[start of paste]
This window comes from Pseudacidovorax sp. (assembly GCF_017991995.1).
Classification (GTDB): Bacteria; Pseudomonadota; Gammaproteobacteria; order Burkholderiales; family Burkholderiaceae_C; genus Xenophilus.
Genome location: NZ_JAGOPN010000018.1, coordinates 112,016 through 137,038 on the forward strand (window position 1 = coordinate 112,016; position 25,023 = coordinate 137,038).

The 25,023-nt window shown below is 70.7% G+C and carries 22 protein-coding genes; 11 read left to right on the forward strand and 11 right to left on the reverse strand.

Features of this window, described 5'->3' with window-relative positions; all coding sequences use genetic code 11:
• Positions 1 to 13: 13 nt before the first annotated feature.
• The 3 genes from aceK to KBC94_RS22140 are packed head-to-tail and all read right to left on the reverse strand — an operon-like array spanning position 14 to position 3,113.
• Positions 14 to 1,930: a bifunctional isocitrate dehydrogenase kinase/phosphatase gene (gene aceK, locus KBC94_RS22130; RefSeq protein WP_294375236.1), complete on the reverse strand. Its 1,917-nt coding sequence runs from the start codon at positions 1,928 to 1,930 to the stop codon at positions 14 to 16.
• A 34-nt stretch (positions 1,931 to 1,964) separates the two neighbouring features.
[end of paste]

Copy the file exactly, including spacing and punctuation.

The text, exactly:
This window comes from Pseudacidovorax sp. (assembly GCF_017991995.1).
Classification (GTDB): Bacteria; Pseudomonadota; Gammaproteobacteria; order Burkholderiales; family Burkholderiaceae_C; genus Xenophilus.
Genome location: NZ_JAGOPN010000018.1, coordinates 112,016 through 137,038 on the forward strand (window position 1 = coordinate 112,016; position 25,023 = coordinate 137,038).

The 25,023-nt window shown below is 70.7% G+C and carries 22 protein-coding genes; 11 read left to right on the forward strand and 11 right to left on the reverse strand.

Features of this window, described 5'->3' with window-relative positions; all coding sequences use genetic code 11:
• Positions 1 to 13: 13 nt before the first annotated feature.
• The 3 genes from aceK to KBC94_RS22140 are packed head-to-tail and all read right to left on the reverse strand — an operon-like array spanning position 14 to position 3,113.
• Positions 14 to 1,930: a bifunctional isocitrate dehydrogenase kinase/phosphatase gene (gene aceK, locus KBC94_RS22130; RefSeq protein WP_294375236.1), complete on the reverse strand. Its 1,917-nt coding sequence runs from the start codon at positions 1,928 to 1,930 to the stop codon at positions 14 to 16.
• A 34-nt stretch (positions 1,931 to 1,964) separates the two neighbouring features.